Advertisement

Journal of Neurology

, 254:1390 | Cite as

An adult form of Alexander disease: a novel mutation in glial fibrillary acidic protein

  • K. OhnariEmail author
  • M. Yamano
  • T. Uozumi
  • T. Hashimoto
  • S. Tsuji
  • M. Nakagawa
ORIGINAL COMMUNICATION

Abstract

Glial fibrillary acidic protein (GFAP) mutation has been reported in Alexander disease. We report a patient with the adult form of Alexander disease who shows a novel mutation in GFAP. This case presented with progressive dysarthria, dysphagia and spastic gait on the right side. Brain and spinal cord MRI showed marked atrophy of the medulla oblongata and spinal cord. Abnormal high signal intensities in the ventral medulla oblongata were detected bilaterally. There were no white matter lesions or contrast enhancing lesions. Recently, there have been reports of patients with a juvenile form of Alexander disease presenting with atrophy or signal abnormalities of the medulla or spinal cord. Atrophy of the medulla and spinal cord have specifically been described as suggestive of Alexander disease [1]. Sequence analysis of the GFAP gene of this patient showed a heterozygous c.221T>C mutation, predicting a p.M74T amino acid change. In all patients suspected of Alexander disease on the basis of MRI findings, GFAP analysis is necessary to confirm the diagnosis.

Key words

Alexander disease GFAP 

References

  1. 1.
    Van der Knaap MS, Ramesh V, et al. (2006) Alexander disease Ventricular garlands and abnormalities of medulla and spinal cord. Neurology 66:494-98CrossRefPubMedGoogle Scholar
  2. 2.
    Alexander WS (1949) Progressive fibrinoid degeneration of fibrillary astrocytes associated with mental retardation in a hydrocephalic infant. Brain 72:373-81CrossRefPubMedGoogle Scholar
  3. 3.
    Iwaki T, Iwaki A, et al. (1993) αB-crystallin and 27-kd heat shock protein are regulated by stress condition in the central nerve system and nervous system and accumulate in Rosenthal fibers. Am J Pathol 143:487-95PubMedGoogle Scholar
  4. 4.
    Brenner M, Johnson AB, et al. (2001) Mutation in GFAP, encoding glial fibrillary acidic protein, are associated with Alexander disease. Nat Genet 27:117-20CrossRefPubMedGoogle Scholar
  5. 5.
    Kawaguchi Y, Okamoto T, et al. (1994) CAG expansions in a novel gene for Machado-Joseph disease at chromosome 14q32.1. Nat Genet 8:221-27CrossRefPubMedGoogle Scholar
  6. 6.
    David G, Abbas N, et al. (1997) Cloning of the SCA7 gene reveals a highly unstable CAG repeat expansion. Nat Genet 7:65-0CrossRefGoogle Scholar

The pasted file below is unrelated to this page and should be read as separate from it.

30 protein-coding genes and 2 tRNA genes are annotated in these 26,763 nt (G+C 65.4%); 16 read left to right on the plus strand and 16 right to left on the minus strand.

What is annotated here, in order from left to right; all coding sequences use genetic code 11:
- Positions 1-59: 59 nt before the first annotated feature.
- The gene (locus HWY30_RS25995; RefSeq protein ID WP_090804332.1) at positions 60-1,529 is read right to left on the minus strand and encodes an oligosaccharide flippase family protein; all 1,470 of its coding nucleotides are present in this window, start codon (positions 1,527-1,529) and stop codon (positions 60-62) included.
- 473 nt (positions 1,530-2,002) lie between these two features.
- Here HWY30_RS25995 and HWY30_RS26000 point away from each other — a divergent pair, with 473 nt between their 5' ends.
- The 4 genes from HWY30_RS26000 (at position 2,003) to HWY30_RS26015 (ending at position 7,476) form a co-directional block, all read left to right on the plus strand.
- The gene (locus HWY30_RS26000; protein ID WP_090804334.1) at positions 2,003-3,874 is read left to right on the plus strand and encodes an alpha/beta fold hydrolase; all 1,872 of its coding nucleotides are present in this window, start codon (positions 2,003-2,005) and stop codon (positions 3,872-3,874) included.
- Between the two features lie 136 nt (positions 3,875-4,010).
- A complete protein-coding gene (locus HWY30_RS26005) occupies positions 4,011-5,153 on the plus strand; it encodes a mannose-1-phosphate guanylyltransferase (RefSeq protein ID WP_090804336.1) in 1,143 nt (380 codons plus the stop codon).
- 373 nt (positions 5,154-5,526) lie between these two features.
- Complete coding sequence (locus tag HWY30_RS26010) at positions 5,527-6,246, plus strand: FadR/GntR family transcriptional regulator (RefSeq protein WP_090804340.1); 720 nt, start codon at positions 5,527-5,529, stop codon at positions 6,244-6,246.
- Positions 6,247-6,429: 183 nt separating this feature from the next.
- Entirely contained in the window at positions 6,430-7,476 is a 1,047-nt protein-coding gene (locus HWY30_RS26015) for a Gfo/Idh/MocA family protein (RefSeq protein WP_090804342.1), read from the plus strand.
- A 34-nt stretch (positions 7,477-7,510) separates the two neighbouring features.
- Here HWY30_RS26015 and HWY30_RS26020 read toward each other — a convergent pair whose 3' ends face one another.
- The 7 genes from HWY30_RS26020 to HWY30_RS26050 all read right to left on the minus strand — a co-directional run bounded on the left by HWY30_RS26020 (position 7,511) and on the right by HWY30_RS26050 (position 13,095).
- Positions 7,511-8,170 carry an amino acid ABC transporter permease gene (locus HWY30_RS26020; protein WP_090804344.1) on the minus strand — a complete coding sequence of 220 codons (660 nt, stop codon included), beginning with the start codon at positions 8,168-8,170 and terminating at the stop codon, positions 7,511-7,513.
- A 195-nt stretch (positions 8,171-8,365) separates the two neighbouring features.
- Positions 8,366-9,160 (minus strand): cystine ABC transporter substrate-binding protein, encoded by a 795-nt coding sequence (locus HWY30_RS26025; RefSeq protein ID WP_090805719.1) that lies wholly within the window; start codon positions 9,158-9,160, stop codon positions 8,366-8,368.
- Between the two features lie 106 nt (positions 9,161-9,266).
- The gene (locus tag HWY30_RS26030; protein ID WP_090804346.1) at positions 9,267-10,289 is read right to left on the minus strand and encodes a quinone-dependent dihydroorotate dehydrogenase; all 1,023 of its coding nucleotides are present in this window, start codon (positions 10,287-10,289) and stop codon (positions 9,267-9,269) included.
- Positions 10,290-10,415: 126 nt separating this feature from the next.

7. 7.
    Sasaki H,Yabe I, et al. (2000) Prevalence of triplet repeat expansion in ataxia patients from Hokkaido, the northernmost island of Japan. J Neurol Sci 175:45-1CrossRefPubMedGoogle Scholar
  8. 8.
    Li R, Johnson A, et al. (2005) Glial fibrillary acidic protein mutation in infantile, Juvenile, and adult forms of Alexander disease. Ann Neurol 57: 310-26CrossRefPubMedGoogle Scholar
  9. 9.
    Gorospe JR, Naidu S, et al. (2002) Molecular findings in symptomatic and pre-symptomatic Alexander disease patients. Neurology 58:1494-500PubMedGoogle Scholar
  10. 10.
    Okamoto Y, Mitsuyama H, et al. (2002) Autosomal dominant palatal myoclonus and spinal cord atrophy. J Neurol Sci 195:71-6CrossRefPubMedGoogle Scholar
  11. 11.
    Namekawa M, Takiyama Y, et al. (2002) Identification of GFAP gene mutation in hereditary adult-onset Alexander's disease. Ann Neurol 52:779-85CrossRefPubMedGoogle Scholar
  12. 12.
    Kinoshita T, Imaizumi T, et al. (2003) A case of adult-onset Alexander disease with Arg416Trp human glial fibrillary acidic protein gene mutation. Neurosci Lett 350:169-72CrossRefPubMedGoogle Scholar
  13. 13.
    Brockmann K, Meins M, et al. (2003) A novel GFAP mutation and disseminated white matter lesion: adult Alexander disease? Eur Neurol 50: 100-05CrossRefPubMedGoogle Scholar
  14. 14.
    Thyagarajan D, Chataway T, et al. (2004) Dominantly-inherited adultonset Leukodystrophy with palatal tremor caused by a mutation in the glial fibrillary acidic protein gene. Mov Disord 19:1244-248CrossRefPubMedGoogle Scholar
  15. 15.
    Van der Knaap MS, Salomons G, et al. (2005) Unusual variants of Alexander's disease. Ann Neurol 57:327-38CrossRefPubMedGoogle Scholar
  16. 16.
    Stumpf E, Masson H, et al. (2003) Adult Alexander disease with autosomal dominant transmission. Arch Neurol 60:1307-312CrossRefPubMedGoogle Scholar
  17. 17.
    Rodriguez D, Gauthier F, et al. (2001) Infantile Alexander disease: spectrum of GFAP mutations and genotype-phenotype correlation. Am J Hum Genet 69:1134-140CrossRefPubMedGoogle Scholar
  18. 18.
    Van der Knaap MS,Naidu S, et al. (2001) Alexander disease: diagnosis with MR imaging. Am J Neuroradiol 22:541-52PubMedGoogle Scholar

Copyright information

© Steinkopff-Verlag 2007

Authors and Affiliations

  • K. Ohnari
    • 1
    Email author
  • M. Yamano
    • 1
  • T. Uozumi
    • 1
  • T. Hashimoto
    • 1
  • S. Tsuji
    • 1
  • M. Nakagawa
    • 2
  1. 1.Dept. of NeurologyUniversity of Occupational and Environmental Health, School of Medicine Yahatanishi-kuKitakyushuJapan
  2. 2.Research Institute for Neurological Diseases and Geriatrics, Dept. of Neurology and GerontologyKyoto Prefectural University of MedicineKyotoJapan

Personalised recommendations